Original combination of real time PCR and NIRM for the detection and the speciation of animal particles

  • Fumière, O. , Marien, A. , Berben, G. , Baeten, V. & Fernández Pierna, J.A. (2007). Original combination of real time PCR and NIRM for the detection and the speciation of animal particles. CRA-W. Proceedings in: FEED SAFETY International Conference 2007: Methods and Challenges, Namur - Belgique, 27-28/11/2007, 66-67.
Type Conference Proceedings
Year of conference 2007
Title Original combination of real time PCR and NIRM for the detection and the speciation of animal particles
Editor CRA-W
Conference name FEED SAFETY International Conference 2007: Methods and Challenges
Conference location Namur - Belgique
Recnumber 1098
Pages 66-67
Label U15-1098
conference Date 27-28/11/2007
Endnote Keywords PAPs|feed ban|BSE|real-time|NIRM|
Abstract The bovine outbreak of spongiform encephalopathy (BSE) has led the European Union to take several decisions in order to avoid the transmission through the food chain of its causal agent. The Regulation (EC) 999/2001 prohibits explicitly the feeding of mammalian processed animal proteins (PAPs) to ruminants. A temporary MBM ban for all farmed animals (to avoid intra-species recycling) was established in 2001 and changed into a permanent MBM ban by amending the annex of Regulation (EC) 999/2001 through Regulation (EC) 1234/2003. The animal by-product (ABP) regulation EC 1774/2002 prohibits feeding of animals with proteins from the same species and established three categories of ABP's which reflect different levels of food safety including the risk due to Transmissible Spongiform Encephalopathy (TSE). Presently, classical optical microscopy is the only official method in the European Union used to detect constituents of animal origin in compound feeds or in their ingredients. Successfully validated, the method is nevertheless limited to the differentiation of large taxonomic groups i.e. terrestrial animal or fish. There is a tremendous need for techniques enabling to detect more routinely these highly processed animal by-products throughout the feed chain but also to identify their animal origin at the species level. Among the alternative techniques developed for the detection of meat and bone meals, near-infrared microscopy (NIRM) and real time PCR have been used by CRA-W to develop and validate original solutions. In the framework of the Belgian research project FARIMAL (contract nr S-6168) both methods were combined in an original procedure to develop authenticated species specific spectral databases. One thousand and one hundred (1100) particles coming from 24 pure species animal meals (6 cattle, 1 sheep, 7 pig, 2 chicken and 8 fish meals respectively) were analysed by both techniques (PCR was just used to check the species origin of each particle) and discriminant models were constructed in order to predict with its spectral characteristics the species origin of a particle. Based on these libraries, the first results show that 80 % of the cattle particles and 90 % of the fish particles can be correctly assigned by NIRM to their species of origin. It should be stressed that, the NIRM prediction can be confirmed afterwards by real time PCR thanks to a particular protocol allowing the realisation of 5 PCR with the DNA extracted from a single particle.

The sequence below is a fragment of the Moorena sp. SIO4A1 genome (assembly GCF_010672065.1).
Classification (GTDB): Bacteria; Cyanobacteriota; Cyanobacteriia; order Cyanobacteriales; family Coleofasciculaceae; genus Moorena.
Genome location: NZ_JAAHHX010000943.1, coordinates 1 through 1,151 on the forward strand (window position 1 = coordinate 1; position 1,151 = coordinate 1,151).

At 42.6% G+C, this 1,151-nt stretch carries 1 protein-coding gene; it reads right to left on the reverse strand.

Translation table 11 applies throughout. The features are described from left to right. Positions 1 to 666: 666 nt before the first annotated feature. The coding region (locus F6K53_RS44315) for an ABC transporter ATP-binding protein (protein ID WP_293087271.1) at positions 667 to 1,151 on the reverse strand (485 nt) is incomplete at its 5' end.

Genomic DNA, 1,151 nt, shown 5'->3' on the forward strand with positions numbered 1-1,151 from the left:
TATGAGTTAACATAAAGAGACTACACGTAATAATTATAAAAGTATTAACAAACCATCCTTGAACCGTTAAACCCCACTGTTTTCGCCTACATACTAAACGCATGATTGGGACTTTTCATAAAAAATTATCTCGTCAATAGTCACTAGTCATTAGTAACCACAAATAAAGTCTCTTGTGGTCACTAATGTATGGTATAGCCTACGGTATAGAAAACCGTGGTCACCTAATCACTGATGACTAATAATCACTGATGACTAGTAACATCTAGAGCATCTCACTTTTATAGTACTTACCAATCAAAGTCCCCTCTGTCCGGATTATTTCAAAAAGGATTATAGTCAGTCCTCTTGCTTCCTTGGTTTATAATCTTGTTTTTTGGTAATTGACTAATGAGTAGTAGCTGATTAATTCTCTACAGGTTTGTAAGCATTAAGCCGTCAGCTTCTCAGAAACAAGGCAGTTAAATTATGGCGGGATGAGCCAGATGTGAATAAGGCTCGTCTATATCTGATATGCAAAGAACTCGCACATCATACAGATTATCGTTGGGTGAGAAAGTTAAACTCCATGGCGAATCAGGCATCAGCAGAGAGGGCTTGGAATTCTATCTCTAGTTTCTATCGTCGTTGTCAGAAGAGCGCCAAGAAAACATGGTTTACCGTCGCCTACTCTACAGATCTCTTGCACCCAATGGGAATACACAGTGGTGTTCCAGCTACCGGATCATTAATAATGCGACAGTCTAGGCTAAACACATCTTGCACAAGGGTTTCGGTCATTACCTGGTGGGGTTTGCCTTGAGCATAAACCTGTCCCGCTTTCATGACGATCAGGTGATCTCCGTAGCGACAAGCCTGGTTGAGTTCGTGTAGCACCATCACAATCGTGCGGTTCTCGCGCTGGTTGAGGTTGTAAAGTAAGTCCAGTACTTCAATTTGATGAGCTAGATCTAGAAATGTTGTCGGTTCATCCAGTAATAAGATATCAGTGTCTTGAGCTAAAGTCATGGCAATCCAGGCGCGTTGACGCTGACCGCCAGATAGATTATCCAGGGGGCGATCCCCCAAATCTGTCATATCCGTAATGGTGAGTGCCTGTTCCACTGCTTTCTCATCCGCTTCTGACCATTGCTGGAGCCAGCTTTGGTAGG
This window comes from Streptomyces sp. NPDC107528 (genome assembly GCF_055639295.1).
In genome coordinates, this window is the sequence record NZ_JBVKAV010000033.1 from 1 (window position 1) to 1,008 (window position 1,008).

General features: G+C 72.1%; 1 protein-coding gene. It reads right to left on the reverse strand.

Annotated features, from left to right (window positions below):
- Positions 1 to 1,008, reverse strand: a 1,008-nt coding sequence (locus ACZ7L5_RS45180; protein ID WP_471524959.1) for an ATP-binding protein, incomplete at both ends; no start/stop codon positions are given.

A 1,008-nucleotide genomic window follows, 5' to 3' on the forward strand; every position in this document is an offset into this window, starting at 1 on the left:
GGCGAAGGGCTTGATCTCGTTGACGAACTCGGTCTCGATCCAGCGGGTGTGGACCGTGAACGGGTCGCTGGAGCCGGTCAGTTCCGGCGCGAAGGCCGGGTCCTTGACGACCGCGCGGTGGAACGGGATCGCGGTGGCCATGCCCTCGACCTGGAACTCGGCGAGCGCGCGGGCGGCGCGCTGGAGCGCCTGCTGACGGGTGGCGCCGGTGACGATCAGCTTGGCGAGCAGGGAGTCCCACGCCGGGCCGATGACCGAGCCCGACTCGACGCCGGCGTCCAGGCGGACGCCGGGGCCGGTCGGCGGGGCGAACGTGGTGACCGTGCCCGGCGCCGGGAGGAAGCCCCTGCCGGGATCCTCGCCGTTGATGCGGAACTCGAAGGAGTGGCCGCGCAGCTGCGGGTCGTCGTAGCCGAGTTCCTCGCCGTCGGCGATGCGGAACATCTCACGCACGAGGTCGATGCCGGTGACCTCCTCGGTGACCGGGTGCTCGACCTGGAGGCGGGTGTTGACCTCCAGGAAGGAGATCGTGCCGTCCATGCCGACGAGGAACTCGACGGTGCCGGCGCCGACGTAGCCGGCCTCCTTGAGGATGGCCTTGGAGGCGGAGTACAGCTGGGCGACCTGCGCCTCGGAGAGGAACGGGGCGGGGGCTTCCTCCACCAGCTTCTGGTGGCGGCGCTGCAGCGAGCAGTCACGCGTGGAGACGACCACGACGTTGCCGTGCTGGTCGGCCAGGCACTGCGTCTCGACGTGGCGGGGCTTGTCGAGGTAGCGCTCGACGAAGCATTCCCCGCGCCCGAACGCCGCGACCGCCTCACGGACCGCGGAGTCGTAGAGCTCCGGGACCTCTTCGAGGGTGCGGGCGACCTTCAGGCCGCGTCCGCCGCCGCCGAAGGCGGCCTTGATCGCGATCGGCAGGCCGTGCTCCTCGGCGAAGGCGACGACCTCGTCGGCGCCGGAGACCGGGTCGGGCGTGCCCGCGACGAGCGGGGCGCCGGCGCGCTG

Author address Fumière Olivier, Quality Department of Agro-food Products, Walloon Agricultural Research Centre (CRA-W), Chaussée de Namur, 24, B-5030 Gembloux, fumiere@cra.wallonie.be
Caption U15-1098-fumiere-2007.pdf
Lien http://safeedpap.feedsafety.org/fs2007/posters/fumiere.php
Authors Fumière, O., Marien, A., Berben, G., Baeten, V., Fernández Pierna, J.A.

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